Lowering the floor

Low-entry buses in South Africa are slowly becoming the “new normal” – and not before time.

Road public transportation systems, specifically buses, formerly made use of a high-level ladder chassis, which precluded the possibility of low-entry or low-floor arrangements. This was largely based on the misconception that the road infrastructure would not allow the successful operation of low-floor vehicles due to the suggested problems with the vertical curve geometry.

Of course, roads in rural areas are unsurfaced, but most roads in urban areas have been built with macadamised pavement surfaces, which lend themselves to the new technology.

The first notional introduction of a fixed route, low-entry bus service was contemplated by a bus operator in Cape Town in 2000. It was spurred largely by initiatives by the Volvo Bus Company, which introduced the idea of low-entry buses in the country.

At the 20th South African Transport Conference in July 2001, delegates reported this encouraging response:

“Passenger reaction to the bus was overwhelmingly positive and on-board survey results revealed that 48 percent of passengers waited specifically for this particular bus and 11 percent of passengers were individuals who did not regularly use public transport, but who started doing so when the low-floor bus was introduced on the route.”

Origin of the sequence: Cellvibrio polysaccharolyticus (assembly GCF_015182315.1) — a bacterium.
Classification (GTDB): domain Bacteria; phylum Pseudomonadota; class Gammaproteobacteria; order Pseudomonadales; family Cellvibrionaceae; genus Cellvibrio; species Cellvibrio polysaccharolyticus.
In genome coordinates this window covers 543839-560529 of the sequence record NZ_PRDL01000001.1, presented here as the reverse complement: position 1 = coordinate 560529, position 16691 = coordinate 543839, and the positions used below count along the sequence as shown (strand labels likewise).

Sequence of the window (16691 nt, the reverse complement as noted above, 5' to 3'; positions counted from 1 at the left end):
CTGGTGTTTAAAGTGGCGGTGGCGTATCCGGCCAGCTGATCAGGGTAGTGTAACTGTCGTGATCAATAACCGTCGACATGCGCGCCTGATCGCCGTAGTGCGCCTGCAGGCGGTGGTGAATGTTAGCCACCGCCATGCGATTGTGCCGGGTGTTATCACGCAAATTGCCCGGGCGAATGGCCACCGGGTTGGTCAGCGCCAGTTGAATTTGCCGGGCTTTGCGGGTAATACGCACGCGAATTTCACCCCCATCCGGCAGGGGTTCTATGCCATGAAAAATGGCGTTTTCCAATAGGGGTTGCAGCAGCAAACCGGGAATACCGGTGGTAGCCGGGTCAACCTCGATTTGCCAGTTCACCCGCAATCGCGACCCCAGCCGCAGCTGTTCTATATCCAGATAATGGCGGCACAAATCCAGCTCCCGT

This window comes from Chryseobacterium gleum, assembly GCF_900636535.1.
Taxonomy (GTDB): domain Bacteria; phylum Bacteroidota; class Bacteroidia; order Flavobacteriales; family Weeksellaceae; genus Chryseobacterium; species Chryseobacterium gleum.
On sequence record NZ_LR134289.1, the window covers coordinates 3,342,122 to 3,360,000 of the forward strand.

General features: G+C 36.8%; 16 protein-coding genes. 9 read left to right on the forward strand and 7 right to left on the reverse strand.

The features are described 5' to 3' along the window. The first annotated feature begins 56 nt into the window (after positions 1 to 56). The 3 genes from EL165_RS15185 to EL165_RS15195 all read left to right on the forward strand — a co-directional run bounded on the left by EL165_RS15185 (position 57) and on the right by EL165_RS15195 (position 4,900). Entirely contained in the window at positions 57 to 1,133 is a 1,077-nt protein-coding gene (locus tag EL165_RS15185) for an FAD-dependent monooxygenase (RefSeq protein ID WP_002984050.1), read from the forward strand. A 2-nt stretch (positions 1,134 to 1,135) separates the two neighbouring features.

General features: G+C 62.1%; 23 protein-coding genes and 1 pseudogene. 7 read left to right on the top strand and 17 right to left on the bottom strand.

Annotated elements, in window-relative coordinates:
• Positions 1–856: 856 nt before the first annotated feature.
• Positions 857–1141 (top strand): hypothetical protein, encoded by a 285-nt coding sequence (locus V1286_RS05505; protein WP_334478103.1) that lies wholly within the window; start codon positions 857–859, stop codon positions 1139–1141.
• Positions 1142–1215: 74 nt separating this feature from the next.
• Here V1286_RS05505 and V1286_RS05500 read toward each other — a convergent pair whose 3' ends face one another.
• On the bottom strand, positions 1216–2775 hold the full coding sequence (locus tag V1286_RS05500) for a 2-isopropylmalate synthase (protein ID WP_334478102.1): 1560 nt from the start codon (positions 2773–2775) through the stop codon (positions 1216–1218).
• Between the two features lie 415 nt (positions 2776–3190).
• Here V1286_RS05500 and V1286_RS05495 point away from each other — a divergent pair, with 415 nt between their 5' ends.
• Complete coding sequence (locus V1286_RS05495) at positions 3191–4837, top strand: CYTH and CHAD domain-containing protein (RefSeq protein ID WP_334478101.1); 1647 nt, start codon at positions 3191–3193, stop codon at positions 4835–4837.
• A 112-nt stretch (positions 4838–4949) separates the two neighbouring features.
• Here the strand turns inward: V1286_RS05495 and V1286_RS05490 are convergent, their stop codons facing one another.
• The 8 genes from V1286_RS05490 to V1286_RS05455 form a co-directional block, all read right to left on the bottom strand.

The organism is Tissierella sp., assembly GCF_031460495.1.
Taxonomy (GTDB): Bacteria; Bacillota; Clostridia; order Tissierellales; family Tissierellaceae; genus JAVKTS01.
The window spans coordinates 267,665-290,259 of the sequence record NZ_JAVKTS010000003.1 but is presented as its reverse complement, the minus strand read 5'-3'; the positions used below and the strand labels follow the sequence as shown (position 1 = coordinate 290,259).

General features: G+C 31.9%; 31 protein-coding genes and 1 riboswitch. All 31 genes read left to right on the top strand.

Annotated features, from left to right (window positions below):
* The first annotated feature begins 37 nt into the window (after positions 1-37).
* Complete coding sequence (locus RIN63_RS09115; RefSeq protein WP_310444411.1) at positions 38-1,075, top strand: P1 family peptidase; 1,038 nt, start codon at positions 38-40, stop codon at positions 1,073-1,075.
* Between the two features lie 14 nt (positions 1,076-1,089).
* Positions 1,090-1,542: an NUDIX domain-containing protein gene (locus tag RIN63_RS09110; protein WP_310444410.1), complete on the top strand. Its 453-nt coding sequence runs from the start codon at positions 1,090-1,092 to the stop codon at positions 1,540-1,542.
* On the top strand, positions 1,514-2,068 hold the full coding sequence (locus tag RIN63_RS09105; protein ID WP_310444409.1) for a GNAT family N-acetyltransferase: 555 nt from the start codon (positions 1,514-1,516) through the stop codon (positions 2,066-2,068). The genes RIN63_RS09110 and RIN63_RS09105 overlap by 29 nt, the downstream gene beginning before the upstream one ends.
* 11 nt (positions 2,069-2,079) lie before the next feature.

When the City of Johannesburg started developing its integrated rapid public transport network (IRPTN), it sought input from a range of international agencies. Its bus rapid transport system (BRT), known as the Rea Vaya, opted for a high-floor modality, using bus bodies manufactured on a high-level ladder chassis. This design influenced the City of Cape Town’s own MyCiTi component of its IRPTN. The motivation for this high-floor modality was also influenced by systems overseas, particularly in Brazil, where stair access and platform lifts were in operation to enable access to the elevated platforms in the bus stations.

In South Africa, though, the infrastructure is different: platform lifts or hoists are usually not in place or, where they are, they introduce other challenges. Very long ramps into the bus stations have been constructed for access, which are at gradients that exceed the minimum internationally accepted gradients. The plan format or footprint of a bus station, especially when it is located in the median island, is fundamentally longitudinal with an access ramp on either side. This requires ramps of the order of 17 m long to achieve the required gradient and provide for a landing at the midpoint, a collective 30 m at each bus station – which is clearly not workable. (The application of well-established Universal Design principles would have identified the functional deficiencies at the outset of the design and development of these initial services.)

And so, the decision by Rea Vaya to change to low-entry vehicles for the next phase of the service is most welcome. The IRTN in the City of George, the IRPTN in Tshwane and the Ekurhuleni Metropolitan Municipality have all opted for low-entry versions.

 

By Phillip Thompson, IDC Consultants Cape Town

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